Global Positioning Systems (GPS) Technology to Study Vector-Pathogen-Host Interactions
Annual rept. 27 Sep 2012-26 Sep 2013
STATE UNIV OF NEW YORK UPSTATE MEDICAL CENTER SYRACUSE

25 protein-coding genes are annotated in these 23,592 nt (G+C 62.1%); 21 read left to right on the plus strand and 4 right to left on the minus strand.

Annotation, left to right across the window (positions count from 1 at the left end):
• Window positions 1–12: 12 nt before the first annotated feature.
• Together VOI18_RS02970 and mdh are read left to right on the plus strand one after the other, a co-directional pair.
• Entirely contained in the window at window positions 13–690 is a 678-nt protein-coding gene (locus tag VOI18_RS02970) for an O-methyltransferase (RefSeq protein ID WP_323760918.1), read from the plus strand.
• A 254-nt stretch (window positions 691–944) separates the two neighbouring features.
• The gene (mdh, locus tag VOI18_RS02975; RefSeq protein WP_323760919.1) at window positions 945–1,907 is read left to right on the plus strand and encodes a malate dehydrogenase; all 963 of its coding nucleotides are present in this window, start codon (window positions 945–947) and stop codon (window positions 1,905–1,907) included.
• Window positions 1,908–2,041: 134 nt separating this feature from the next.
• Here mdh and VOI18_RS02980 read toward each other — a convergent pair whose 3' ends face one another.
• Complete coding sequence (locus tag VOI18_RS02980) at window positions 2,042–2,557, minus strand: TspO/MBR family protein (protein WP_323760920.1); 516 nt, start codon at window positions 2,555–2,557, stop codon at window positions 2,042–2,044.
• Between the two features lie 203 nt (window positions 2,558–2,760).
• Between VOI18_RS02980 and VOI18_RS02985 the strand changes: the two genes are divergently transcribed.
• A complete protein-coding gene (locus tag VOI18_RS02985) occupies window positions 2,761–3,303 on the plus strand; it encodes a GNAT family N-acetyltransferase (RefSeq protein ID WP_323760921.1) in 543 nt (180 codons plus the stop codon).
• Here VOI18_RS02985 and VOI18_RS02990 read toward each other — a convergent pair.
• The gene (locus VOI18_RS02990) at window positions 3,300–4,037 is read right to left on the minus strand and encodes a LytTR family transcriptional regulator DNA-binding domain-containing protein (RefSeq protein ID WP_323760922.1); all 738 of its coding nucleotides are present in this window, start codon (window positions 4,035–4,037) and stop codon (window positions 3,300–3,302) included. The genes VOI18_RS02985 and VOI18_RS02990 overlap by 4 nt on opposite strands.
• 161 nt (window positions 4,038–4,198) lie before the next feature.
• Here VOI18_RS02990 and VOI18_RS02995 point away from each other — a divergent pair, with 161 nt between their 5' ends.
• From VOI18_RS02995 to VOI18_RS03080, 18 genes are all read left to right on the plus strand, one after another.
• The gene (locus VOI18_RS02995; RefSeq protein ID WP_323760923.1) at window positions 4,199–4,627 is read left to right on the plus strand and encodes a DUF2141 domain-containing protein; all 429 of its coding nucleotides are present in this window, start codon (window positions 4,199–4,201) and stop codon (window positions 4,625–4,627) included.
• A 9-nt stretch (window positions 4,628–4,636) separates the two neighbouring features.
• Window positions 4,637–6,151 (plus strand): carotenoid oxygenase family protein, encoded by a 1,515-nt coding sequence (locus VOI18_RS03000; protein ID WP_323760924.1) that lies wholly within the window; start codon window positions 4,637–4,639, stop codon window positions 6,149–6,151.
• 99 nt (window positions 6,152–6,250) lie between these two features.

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The objective of this project is to examine the evolutionary consequences of introducing a tetravalent liveattenuated dengue virus vaccine into children in Northern Thailand on naturally occurring endemic wild-type dengue virus. Dengue is the most common arbovirus causing human disease in subtropical and tropical regions of the world and estimated that over 50 million infections occur each year and over 20,000 deaths. In this grant, an interdisciplinary team of university and military investigators have conducted coordinated studies to determine the effect vaccination with a candidate tetravalent vaccine will have on genetic changes on wild-type dengue virus and how these changes will determine risk for severe dengue and serotype-specific dengue virus transmission. Studies are being conducted in Kamphaeng Phet Province, Northern Thailand, to isolate wild-type dengue virus and examine genetic diversity in the population, in hospitalized children with severe dengue illness and cluster investigation of their neighborhoods, and by using sophisticated Global Positioning Systems GPS technology of isolated viruses and genetic characterization, spatial and temporal analysis are being performed in detail. This study is a unique opportunity to study the evolutionary consequences of this vaccine on wild-type dengue virus with findings that will have long-term impact on the design of future dengue vaccines and conduct of dengue vaccine efficacy trials.
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